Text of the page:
I think the anti-choice arguments follow this pattern as well. All those (R) candidates kept bringing up rape because they think that Dems are gaming the system, and it drives them crazy. They think that Dems keep bringing up rape, incest and health of the mother as distractions, loopholes that we plan to exploit so that everyone can get govt. subsidized birth-control abortions. The idea that pro-choice votes are actually concerned about the health of women doesn’t seem to have occurred to them.

    • cpinva says:

      then they are even dumber than we normally give them credit for:

      The Right just assumes that Silver must be a kind of anti-Rasmussen–doing what Rasmussen does, but for the other side.

      because nate silver runs no polls at all, zero, nada, zip. apparently, the concept of taking polls, run by others, and statistically averaging them, is so far beyond their thought processes, it must amount to black magic in their world view.

  12. greylocks says:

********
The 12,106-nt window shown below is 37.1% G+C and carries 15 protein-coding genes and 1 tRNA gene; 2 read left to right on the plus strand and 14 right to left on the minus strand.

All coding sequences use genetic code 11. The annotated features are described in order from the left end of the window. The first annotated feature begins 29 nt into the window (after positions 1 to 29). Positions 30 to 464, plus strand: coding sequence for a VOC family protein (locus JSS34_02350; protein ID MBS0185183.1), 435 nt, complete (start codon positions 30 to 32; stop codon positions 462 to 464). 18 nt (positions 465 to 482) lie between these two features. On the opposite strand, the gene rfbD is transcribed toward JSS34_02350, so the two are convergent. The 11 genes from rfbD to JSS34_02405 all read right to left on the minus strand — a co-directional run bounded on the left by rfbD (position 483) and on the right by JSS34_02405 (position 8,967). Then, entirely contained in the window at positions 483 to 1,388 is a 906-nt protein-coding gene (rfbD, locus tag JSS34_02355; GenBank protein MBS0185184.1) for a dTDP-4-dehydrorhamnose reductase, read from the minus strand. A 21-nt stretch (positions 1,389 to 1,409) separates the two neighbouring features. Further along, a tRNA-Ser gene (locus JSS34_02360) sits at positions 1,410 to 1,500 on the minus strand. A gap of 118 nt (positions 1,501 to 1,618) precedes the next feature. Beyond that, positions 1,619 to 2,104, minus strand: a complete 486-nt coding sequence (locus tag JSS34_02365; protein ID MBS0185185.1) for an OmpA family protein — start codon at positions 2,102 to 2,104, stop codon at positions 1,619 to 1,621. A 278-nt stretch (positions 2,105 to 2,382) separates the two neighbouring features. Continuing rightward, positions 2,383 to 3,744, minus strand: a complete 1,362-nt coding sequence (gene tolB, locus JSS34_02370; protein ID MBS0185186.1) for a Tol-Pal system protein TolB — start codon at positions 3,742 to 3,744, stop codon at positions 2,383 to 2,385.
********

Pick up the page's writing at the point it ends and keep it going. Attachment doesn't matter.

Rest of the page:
With wingnuts, it’s all about validation.

    They see validation in winning. But they also see validation in silencing/discrediting their critics and opposition. They go after people like Nate Silver and Michael Mann because in the wingnut mind, you “win” and are proved “right” if you can get people who don’t agree with you to STFU.

    Rasmussen is not a wingnut, but he’s a hack who polls the way he does because there’s a market for a pollster willing to cater to the wingnut need to be validated. Wingnuts aren’t going to pay for better polls because better polls show them losing too often. They need a pollster on whom they can pin their hopes. If he’s right and everyone else is wrong, they are validated. If he misses and everyone else is right, the election must have been stolen.

    Rasmussen’s explanations of his errors may read like excuse-making to rational minds, but to a wide of wingnuttia, they will be heard as “the damned negros and wetbacks got off their normally lazy asses and voted”, and Rasmussen will still be in business in 2014, getting it wrong again, because he was close enough that wingnuts can believe the election was stolen by the mud people.

    • cpinva says:

      actually, you’ve just pretty accurately described high level wingnuttia: they’re in it for the cash. most of them either know, or sense, that they’re full of shit. they don’t care, because truth isn’t the issue at all. what’s important is how much they can scam the rightwing rubes for, by telling them what they so desperately want to hear and believe.